Neuroblastoma and its treatment can, unfortunately, have long-term health effects, often called “late effects.” These may stem from the cancer itself, or from the treatment required to fight the neuroblastoma. Some late effects may present during or immediately after treatment; some may not begin until years later. Some of the most common late effects of neuroblastoma include:

  • Hearing loss
  • Bone and/or musculature problems (such as scoliosis)
  • Thyroid problems
  • Growth and development concerns
  • Fertility problems
  • Neurological concerns
  • Secondary cancers
  • Opsoclonus myoclonus syndrome (a very rare syndrome in which the body’s immune system begins to attack normal nerve tissue, causing learning disabilities, delayed muscle development, language delays, and behavioral problems)
  • Problems with the eyes or with muscle twitches (common in children with tumors located in the neck or chest, may require further treatment with corticosteroids or IVIG)

Emotional and social concerns

In the eagerness to return to “normalcy”, it can be all-too-easy to overlook the emotional stress that childhood cancer puts on both the child and his or her family, emotional stress that can continue to linger once treatment is complete. For older children, returning to school and social activities can prove more challenging than many families anticipate. Many cancer treatment centers can provide access to social workers and counsellors who can help families recognize and cope with the emotional strain of childhood cancer and its treatment.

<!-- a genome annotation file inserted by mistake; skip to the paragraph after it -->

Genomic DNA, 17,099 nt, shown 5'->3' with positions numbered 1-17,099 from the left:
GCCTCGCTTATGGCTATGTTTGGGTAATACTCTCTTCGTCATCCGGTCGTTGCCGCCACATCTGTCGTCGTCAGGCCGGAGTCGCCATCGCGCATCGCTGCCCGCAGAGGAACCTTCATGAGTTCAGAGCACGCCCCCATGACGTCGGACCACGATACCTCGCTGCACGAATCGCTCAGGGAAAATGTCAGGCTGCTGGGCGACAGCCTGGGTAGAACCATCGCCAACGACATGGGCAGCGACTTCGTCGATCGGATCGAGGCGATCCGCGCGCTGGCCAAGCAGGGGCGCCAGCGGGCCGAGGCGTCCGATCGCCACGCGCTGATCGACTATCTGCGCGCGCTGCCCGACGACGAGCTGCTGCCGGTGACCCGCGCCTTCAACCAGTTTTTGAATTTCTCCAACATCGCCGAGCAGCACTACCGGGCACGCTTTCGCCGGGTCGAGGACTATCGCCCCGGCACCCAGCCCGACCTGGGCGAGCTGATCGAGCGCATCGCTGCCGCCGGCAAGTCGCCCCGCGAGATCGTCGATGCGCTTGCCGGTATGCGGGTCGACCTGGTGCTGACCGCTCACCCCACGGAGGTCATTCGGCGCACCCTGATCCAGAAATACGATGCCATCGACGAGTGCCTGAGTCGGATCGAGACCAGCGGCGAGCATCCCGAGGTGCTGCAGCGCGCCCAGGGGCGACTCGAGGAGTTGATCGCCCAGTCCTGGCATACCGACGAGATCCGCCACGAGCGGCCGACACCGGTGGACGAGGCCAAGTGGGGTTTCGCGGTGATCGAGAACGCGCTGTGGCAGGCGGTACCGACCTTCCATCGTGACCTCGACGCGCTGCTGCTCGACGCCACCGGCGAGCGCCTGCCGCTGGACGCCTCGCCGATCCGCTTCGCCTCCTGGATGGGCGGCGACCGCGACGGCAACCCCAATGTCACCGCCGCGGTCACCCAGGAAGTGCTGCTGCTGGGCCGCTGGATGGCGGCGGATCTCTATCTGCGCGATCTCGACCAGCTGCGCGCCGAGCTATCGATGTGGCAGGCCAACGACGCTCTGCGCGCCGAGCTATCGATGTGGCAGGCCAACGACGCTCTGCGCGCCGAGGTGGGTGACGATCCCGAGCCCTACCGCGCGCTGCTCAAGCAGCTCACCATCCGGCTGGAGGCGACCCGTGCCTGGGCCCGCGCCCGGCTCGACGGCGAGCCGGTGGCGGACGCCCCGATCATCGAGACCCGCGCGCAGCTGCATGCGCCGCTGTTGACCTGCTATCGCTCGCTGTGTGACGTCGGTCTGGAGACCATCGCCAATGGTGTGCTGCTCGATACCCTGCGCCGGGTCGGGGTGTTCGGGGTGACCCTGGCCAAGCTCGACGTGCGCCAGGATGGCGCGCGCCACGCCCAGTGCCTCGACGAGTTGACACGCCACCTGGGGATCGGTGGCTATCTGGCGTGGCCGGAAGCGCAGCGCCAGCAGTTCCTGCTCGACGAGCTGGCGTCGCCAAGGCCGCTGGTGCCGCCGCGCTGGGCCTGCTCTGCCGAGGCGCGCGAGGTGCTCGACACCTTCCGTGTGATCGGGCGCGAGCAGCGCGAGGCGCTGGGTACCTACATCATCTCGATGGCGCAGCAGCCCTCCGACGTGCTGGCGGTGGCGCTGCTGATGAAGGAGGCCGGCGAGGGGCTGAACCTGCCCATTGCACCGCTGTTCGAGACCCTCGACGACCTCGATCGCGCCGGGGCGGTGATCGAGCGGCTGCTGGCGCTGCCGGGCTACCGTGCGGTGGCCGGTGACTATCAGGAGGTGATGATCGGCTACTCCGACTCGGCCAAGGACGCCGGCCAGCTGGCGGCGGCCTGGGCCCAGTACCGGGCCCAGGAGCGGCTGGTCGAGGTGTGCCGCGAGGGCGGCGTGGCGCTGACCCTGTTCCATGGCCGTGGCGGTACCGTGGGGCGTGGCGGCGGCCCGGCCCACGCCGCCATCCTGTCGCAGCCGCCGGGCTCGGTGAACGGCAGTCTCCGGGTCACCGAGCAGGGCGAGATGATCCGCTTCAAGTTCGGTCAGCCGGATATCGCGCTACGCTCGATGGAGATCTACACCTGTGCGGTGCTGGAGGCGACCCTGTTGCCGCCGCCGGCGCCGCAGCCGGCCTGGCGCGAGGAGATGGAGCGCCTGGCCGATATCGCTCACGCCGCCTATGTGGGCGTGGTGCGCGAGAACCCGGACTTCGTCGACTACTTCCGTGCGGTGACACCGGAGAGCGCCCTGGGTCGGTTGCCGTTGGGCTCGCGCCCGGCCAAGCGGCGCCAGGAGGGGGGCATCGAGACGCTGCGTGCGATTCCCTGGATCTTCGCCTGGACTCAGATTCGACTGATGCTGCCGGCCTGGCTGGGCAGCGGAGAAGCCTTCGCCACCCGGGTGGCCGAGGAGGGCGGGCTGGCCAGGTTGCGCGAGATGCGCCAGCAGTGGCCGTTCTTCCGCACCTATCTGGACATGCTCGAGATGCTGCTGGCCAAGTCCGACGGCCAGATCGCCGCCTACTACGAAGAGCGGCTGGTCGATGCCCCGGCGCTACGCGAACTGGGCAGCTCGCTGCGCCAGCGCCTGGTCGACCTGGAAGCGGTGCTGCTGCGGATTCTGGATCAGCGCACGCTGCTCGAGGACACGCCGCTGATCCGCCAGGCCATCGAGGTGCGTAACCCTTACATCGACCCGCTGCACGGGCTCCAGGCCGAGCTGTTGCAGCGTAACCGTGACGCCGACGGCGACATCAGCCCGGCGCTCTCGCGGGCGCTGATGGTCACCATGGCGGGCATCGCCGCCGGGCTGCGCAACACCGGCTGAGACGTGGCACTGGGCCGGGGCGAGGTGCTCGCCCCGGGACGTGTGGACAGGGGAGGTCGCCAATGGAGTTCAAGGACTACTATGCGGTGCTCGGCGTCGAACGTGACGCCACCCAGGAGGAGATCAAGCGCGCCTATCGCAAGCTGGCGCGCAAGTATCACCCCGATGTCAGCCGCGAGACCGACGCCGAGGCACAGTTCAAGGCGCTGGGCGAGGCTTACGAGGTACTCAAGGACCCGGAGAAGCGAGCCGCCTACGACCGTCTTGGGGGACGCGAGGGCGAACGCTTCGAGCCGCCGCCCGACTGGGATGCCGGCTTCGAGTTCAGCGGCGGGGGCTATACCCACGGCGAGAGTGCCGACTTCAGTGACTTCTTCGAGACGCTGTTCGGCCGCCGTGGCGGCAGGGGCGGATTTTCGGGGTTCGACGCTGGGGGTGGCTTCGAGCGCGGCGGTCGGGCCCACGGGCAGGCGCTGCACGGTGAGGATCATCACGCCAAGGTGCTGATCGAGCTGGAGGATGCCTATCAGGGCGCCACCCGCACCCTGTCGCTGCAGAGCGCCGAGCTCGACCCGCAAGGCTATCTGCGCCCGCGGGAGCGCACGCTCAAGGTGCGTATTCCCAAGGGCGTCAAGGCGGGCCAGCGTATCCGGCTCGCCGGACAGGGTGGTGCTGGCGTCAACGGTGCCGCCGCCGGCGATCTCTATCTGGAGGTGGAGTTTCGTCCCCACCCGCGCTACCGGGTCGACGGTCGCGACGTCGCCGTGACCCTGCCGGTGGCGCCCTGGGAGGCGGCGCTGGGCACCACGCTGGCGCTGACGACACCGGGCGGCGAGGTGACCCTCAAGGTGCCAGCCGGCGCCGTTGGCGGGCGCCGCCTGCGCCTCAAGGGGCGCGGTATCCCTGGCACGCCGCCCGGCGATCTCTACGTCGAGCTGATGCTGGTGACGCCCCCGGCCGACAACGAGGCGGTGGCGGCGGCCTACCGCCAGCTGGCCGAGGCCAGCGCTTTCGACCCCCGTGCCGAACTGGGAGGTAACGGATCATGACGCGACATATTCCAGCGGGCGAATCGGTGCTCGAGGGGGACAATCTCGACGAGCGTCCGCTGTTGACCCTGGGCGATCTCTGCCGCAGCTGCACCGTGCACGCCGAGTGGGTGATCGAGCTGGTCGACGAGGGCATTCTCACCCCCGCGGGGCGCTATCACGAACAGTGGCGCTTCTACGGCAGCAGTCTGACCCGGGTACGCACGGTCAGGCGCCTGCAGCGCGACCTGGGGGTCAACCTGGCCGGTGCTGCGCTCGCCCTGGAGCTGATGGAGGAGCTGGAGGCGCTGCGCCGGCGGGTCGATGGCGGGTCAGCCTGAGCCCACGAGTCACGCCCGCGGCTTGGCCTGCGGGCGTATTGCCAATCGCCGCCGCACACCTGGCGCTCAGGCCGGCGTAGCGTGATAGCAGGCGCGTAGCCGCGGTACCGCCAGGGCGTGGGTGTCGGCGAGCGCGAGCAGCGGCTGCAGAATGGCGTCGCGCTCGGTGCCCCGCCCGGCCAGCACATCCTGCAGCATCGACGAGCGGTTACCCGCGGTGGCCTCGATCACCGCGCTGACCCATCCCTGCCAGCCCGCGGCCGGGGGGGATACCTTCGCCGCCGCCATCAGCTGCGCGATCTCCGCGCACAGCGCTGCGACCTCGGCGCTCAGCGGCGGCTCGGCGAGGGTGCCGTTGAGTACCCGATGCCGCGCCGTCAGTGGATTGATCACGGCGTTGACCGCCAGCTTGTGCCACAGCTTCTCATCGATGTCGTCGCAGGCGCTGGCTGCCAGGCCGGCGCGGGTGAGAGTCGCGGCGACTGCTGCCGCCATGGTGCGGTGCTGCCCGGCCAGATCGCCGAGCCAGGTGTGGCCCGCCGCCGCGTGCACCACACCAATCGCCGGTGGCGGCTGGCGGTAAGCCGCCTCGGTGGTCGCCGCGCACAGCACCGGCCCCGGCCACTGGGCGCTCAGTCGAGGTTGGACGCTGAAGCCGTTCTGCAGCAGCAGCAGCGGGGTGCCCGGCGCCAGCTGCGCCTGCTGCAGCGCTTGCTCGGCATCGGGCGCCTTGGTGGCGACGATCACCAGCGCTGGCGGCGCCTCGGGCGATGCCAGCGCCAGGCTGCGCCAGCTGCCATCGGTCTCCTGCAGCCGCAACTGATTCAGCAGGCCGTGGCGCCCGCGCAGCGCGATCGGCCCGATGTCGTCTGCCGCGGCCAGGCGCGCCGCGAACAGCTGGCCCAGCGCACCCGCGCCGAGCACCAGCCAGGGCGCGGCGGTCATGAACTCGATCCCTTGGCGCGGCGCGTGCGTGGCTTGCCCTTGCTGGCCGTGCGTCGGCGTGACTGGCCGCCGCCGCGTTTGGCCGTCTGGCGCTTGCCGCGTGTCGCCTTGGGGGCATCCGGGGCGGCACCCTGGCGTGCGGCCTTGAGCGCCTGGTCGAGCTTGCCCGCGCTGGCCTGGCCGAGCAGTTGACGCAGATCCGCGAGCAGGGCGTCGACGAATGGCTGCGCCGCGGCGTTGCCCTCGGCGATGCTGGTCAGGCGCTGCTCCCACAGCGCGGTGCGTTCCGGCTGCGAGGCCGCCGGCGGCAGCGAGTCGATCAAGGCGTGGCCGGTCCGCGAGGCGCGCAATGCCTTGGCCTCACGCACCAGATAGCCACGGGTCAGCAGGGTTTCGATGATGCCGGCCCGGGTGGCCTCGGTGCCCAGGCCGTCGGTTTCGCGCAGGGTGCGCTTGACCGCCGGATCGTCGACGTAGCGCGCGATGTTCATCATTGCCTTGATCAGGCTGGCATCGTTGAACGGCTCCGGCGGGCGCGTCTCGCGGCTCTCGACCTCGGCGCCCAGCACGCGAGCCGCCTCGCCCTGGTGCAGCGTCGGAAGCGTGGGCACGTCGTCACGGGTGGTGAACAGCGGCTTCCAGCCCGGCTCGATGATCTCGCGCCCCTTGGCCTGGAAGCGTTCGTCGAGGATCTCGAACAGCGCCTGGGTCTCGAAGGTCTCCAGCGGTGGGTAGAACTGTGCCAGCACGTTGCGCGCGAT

About American Childhood Cancer Organization

American Childhood Cancer Organization (ACCO) is a non-profit charity dedicated to helping kids with cancer and their families navigate the difficult journey from cancer diagnosis through survivorship. Internationally, ACCO is the sole U.S. member of Childhood Cancer International (CCI), the largest patient-support organization for childhood cancer in the world. Here in the United States, ACCO promotes the critical importance of ensuring continued funding into new and better treatment protocols for childhood cancer.  And most importantly, ACCO is focused on the children: developing and providing educational tools for children fighting cancer and their families, empowering them in their understanding of childhood cancer and the medical decisions they must make during this difficult journey. All of ACCO’s resources are available free of charge for families coping with childhood cancer.

For additional information about childhood cancer or on the ACCO, or to order resources for you or your child, please visit our website at www.acco.org , call 855.858.2226 or visit:

About Childhood Leukemia, Detection and Diagnosis

Childhood Leukemia

i-Czgv5NRNearly one-third of all children and teens with cancer are diagnosed with childhood leukemia, making this form of childhood cancer by far the most common. Childhood leukemia is a cancer of the blood. It begins in the bone marrow, the soft interior of the bones responsible for the development of new blood cells. Leukemia cells in the bone marrow replicate more quickly than healthy cells, and do not die at the proper time, and eventually begin to crowd out healthy cells. As this happens, the cancerous cells enter the blood stream and quickly move around the body. As the leukemia cells invade other organs, they begin to impact the ability of those organs to function normally.

There are two main types of acute childhood leukemia: ALL and AML:

  • Acute lymphocytic (lymphoblastic) leukemia (ALL): ALL is the most common form of childhood leukemia, accounting for approximately 75% of leukemia diagnoses. ALL develops from immature lymphocytes, which when healthy grow into white blood cells responsible for fighting infections and bacteria. Most ALL cases involve B cells, the lymphocytes responsible for making the antibodies that the body uses to fight viruses; however, some cases of ALL originate in T cells, which are responsible for fighting infection themselves.